James Iredell

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Iredell, James

(īr`dĕl), 1751–99, American jurist, b. Lewes, England. He emigrated (1767) to North Carolina, where he entered the customs service at Edenton and was made (1774) collector for the port. He was admitted to the bar in 1771, and after the outbreak of the American Revolution he helped to organize the North Carolina court system. He became (1777) a judge and later (1779–81) was attorney general. His strong support of the proposed U.S. Constitution helped procure its adoption by North Carolina. In 1790, Iredell was made an associate justice of the newly established U.S. Supreme Court. Among his notable opinions was his dissent in Chisholm v. Georgia (1793) when the majority holding was that a state might be sued in the federal courts without its consent. The Eleventh Amendment to the U.S. Constitution (adopted 1798) made that view the law of the land.

Bibliography

See biography by G. J. McRee (1857, repr. 1949).

Iredell, James

(1751–99) Supreme Court justice; born in Lewes, England. He emigrated to North Carolina at age 17 and became active in the revolution against England. He served as a North Carolina judge (1777–78) and as state attorney general (1779–81). At age 38, he was the youngest of the original six U.S. Supreme Court justices when chosen by President Washington, serving from 1790–99.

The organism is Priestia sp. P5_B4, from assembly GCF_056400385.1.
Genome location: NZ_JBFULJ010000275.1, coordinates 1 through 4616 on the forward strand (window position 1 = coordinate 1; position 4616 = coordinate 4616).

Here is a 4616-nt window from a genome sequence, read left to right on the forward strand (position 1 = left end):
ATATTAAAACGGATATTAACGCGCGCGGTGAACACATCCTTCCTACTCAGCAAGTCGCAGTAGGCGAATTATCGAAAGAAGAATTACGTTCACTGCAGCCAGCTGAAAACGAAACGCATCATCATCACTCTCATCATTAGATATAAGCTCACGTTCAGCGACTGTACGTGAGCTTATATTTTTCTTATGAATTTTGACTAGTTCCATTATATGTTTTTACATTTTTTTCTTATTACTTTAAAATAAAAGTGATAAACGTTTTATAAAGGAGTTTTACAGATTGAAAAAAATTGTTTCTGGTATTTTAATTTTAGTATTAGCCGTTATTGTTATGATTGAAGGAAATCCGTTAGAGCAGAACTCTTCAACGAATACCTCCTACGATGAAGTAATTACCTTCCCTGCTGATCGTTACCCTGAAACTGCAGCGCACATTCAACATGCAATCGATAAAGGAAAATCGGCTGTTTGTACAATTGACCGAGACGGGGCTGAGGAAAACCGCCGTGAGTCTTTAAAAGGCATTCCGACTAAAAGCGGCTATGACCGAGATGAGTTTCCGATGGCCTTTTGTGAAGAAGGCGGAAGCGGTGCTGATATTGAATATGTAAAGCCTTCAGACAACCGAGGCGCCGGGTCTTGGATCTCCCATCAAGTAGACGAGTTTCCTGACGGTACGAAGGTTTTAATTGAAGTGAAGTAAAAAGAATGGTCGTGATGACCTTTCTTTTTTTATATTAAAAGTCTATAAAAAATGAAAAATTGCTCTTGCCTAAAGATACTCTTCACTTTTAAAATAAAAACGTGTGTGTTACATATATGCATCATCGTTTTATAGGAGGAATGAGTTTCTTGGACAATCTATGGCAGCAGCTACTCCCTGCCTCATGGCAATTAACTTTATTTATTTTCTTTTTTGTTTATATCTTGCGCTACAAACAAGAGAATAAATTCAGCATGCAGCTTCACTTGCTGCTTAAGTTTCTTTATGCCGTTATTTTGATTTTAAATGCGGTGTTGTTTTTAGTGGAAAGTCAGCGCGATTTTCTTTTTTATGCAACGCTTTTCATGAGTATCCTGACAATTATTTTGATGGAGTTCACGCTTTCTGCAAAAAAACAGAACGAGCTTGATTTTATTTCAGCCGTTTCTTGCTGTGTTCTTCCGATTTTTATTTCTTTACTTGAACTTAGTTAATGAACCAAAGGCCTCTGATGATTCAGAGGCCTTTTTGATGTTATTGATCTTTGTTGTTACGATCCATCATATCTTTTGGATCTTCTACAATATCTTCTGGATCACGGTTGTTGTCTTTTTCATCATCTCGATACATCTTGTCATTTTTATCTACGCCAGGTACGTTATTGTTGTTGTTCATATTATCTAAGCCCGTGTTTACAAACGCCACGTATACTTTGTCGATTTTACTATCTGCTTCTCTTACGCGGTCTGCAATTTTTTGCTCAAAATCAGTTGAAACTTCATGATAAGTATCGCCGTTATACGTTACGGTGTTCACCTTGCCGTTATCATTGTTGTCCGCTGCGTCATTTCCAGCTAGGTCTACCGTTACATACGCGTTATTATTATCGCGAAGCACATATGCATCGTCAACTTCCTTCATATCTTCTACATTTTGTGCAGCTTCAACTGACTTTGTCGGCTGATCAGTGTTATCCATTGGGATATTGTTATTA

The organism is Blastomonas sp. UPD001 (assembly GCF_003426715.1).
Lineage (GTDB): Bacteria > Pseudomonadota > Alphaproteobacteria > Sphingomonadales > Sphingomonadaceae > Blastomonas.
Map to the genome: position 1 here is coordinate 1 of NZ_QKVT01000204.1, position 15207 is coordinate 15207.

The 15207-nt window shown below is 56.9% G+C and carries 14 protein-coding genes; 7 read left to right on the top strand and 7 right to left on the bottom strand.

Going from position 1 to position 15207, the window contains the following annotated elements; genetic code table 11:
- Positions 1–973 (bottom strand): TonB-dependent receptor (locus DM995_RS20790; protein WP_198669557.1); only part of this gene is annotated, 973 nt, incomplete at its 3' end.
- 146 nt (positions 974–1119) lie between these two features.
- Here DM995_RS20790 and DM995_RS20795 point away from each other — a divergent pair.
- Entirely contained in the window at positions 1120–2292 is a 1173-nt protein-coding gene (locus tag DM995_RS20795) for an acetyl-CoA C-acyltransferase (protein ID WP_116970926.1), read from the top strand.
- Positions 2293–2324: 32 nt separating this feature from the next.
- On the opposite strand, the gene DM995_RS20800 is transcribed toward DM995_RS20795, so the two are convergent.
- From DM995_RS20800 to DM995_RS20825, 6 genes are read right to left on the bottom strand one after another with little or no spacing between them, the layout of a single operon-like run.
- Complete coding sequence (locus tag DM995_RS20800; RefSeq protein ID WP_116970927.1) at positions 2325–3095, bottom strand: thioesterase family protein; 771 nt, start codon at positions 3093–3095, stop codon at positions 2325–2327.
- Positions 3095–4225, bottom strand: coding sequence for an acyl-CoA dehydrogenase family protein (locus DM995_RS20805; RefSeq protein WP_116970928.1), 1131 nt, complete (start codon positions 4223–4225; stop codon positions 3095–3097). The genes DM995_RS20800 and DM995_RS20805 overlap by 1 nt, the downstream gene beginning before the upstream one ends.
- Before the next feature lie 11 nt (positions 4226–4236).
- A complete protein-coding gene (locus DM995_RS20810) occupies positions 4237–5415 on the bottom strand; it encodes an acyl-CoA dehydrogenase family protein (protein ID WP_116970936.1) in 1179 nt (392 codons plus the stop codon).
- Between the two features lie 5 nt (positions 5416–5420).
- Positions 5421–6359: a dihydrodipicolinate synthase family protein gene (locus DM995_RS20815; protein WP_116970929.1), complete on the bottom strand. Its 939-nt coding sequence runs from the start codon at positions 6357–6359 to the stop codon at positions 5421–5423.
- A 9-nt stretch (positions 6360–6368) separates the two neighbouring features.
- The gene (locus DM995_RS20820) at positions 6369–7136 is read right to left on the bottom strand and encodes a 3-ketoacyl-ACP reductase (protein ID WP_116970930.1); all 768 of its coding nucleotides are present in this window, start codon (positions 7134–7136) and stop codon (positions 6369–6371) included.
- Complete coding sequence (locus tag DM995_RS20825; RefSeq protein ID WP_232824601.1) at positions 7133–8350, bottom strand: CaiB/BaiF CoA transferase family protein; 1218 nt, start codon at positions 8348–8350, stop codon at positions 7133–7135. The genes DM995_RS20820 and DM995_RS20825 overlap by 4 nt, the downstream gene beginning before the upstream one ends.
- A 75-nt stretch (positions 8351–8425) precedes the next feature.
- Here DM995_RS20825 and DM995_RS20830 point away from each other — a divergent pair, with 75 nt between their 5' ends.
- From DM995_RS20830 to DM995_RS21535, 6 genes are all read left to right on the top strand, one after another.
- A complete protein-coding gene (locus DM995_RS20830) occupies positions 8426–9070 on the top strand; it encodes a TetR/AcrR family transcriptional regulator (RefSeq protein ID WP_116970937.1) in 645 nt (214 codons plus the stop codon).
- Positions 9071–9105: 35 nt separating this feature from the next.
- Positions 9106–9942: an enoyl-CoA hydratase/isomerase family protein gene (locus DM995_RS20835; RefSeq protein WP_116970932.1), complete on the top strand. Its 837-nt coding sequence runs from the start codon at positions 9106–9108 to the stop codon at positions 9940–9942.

References in periodicals archive ?
Looking back with the benefit of two hundred-plus years of hindsight, the assertions of Justices Wilson and Blair that the scheme was "radically inconsistent with the independence of th[e] judicial power" and of Justice Iredell that "no decision of any court of the United States can .
706, 727 (1999) ("[T]he views expressed by Hamilton, Madison, and Marshall during the ratification debates, and by Justice Iredell in his dissenting opinion in Chisholm, reflect the original understanding of the Constitution.
58) Justice Iredell provided the following definition: "[legislatures] shall not pass any ex post facto law; or, in other words, they shall not inflict a punishment for any act, which was innocent at the time it was committed; nor increase the degree of punishment previously denounced for any specific offence.
Justice Iredell agreed with his fellow judge, and further argued
88) Justice Iredell echoed Vattel, the Swiss author of the definitive
that Justice Iredell had referenced in his circuit court opinion, (112)
Justice Iredell, the lone dissenter in Chisholm, concluded that it was unnecessary to reach the constitutional question of Article III's reach in order to dispose of the case, though he pronounced himself
The quotes from this source in this Article omit the editing marks; instead, the quotes reflect the final text Justice Iredell intended, as evidenced by his edits.
During Chisholm, Justice Iredell took notes on his colleagues' opinions as they read them, implying he lacked access to any authoritative text.
20) Although the earlier action was a suit for a penalty, Justice Iredell did not hesitate in labeling it a civil suit.

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